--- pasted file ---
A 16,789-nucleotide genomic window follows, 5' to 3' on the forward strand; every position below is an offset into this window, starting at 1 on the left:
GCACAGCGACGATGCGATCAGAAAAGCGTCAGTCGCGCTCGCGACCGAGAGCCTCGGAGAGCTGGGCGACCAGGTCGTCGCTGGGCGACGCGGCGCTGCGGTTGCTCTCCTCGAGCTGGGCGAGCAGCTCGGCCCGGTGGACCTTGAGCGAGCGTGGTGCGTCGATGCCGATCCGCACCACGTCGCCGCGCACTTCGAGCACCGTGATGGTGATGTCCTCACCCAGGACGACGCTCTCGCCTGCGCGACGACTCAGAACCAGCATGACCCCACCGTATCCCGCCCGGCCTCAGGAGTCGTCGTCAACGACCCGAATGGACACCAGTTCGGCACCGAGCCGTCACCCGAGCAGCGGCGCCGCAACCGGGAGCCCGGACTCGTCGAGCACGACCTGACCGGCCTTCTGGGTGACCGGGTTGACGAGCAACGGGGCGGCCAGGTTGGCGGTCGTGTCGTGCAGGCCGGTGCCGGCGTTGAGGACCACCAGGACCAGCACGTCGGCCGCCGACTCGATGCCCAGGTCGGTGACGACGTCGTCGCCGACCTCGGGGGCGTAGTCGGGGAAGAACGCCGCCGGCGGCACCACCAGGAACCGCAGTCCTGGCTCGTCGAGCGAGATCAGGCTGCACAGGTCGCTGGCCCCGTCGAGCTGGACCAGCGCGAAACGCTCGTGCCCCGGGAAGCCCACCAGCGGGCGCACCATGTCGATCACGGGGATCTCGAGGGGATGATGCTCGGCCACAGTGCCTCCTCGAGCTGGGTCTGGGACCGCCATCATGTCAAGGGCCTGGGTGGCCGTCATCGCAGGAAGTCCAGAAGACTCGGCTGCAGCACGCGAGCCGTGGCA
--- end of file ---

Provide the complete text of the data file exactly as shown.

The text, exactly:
A 16,789-nucleotide genomic window follows, 5' to 3' on the forward strand; every position below is an offset into this window, starting at 1 on the left:
GCACAGCGACGATGCGATCAGAAAAGCGTCAGTCGCGCTCGCGACCGAGAGCCTCGGAGAGCTGGGCGACCAGGTCGTCGCTGGGCGACGCGGCGCTGCGGTTGCTCTCCTCGAGCTGGGCGAGCAGCTCGGCCCGGTGGACCTTGAGCGAGCGTGGTGCGTCGATGCCGATCCGCACCACGTCGCCGCGCACTTCGAGCACCGTGATGGTGATGTCCTCACCCAGGACGACGCTCTCGCCTGCGCGACGACTCAGAACCAGCATGACCCCACCGTATCCCGCCCGGCCTCAGGAGTCGTCGTCAACGACCCGAATGGACACCAGTTCGGCACCGAGCCGTCACCCGAGCAGCGGCGCCGCAACCGGGAGCCCGGACTCGTCGAGCACGACCTGACCGGCCTTCTGGGTGACCGGGTTGACGAGCAACGGGGCGGCCAGGTTGGCGGTCGTGTCGTGCAGGCCGGTGCCGGCGTTGAGGACCACCAGGACCAGCACGTCGGCCGCCGACTCGATGCCCAGGTCGGTGACGACGTCGTCGCCGACCTCGGGGGCGTAGTCGGGGAAGAACGCCGCCGGCGGCACCACCAGGAACCGCAGTCCTGGCTCGTCGAGCGAGATCAGGCTGCACAGGTCGCTGGCCCCGTCGAGCTGGACCAGCGCGAAACGCTCGTGCCCCGGGAAGCCCACCAGCGGGCGCACCATGTCGATCACGGGGATCTCGAGGGGATGATGCTCGGCCACAGTGCCTCCTCGAGCTGGGTCTGGGACCGCCATCATGTCAAGGGCCTGGGTGGCCGTCATCGCAGGAAGTCCAGAAGACTCGGCTGCAGCACGCGAGCCGTGGCA